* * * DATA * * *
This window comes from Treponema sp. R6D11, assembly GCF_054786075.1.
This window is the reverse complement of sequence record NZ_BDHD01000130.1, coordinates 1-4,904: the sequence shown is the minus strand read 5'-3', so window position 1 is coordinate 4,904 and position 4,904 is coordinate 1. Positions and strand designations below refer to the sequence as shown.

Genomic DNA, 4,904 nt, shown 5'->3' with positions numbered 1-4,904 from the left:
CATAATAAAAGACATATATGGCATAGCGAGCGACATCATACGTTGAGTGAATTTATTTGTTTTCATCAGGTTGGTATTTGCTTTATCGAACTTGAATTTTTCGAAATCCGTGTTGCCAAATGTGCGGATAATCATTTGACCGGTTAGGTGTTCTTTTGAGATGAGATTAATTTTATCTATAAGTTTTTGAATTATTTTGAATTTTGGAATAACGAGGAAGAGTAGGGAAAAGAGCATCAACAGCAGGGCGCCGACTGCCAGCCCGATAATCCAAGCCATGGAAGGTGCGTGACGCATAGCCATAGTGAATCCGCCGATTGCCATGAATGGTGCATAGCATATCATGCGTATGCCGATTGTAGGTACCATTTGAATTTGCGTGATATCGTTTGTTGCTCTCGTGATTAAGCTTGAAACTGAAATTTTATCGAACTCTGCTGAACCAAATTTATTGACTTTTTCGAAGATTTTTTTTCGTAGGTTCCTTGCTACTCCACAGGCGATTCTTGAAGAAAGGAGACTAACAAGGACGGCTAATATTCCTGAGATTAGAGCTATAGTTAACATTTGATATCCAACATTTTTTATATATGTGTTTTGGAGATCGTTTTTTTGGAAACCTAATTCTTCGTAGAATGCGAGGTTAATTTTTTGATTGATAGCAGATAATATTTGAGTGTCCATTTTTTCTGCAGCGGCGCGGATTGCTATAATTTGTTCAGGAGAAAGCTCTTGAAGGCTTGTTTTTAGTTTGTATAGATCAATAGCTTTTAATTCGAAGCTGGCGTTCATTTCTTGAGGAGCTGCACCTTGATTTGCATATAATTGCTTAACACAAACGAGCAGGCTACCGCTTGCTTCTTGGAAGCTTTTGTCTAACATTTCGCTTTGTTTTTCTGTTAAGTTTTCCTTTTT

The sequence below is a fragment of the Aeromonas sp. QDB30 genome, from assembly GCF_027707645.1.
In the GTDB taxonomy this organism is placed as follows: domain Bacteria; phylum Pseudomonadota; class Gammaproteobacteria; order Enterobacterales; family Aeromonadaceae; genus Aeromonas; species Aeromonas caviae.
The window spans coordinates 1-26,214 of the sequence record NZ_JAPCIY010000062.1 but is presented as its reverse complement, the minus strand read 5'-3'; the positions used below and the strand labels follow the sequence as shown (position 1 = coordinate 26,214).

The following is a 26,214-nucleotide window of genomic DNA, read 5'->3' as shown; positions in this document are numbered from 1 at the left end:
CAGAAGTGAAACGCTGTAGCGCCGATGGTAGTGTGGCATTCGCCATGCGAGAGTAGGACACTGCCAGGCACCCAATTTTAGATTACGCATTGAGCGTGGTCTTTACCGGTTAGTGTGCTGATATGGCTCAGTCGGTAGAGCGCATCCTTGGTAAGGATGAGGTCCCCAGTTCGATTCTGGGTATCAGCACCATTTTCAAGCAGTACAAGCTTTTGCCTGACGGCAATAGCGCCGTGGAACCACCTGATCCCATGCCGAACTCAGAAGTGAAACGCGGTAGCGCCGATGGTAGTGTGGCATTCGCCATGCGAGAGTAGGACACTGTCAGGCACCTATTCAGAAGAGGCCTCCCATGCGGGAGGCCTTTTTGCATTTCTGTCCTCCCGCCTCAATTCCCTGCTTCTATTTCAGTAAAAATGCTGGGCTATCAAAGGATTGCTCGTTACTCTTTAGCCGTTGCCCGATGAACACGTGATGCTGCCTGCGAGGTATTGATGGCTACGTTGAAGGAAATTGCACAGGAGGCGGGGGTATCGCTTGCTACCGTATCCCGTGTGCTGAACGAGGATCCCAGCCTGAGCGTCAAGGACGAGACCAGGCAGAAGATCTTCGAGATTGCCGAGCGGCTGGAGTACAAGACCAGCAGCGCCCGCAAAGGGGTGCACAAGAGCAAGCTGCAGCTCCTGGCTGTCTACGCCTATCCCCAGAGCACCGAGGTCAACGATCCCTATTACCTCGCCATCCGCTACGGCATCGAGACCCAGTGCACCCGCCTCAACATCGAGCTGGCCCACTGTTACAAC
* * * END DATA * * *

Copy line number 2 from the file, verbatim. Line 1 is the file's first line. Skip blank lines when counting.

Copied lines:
This window is the reverse complement of sequence record NZ_BDHD01000130.1, coordinates 1-4,904: the sequence shown is the minus strand read 5'-3', so window position 1 is coordinate 4,904 and position 4,904 is coordinate 1. Positions and strand designations below refer to the sequence as shown.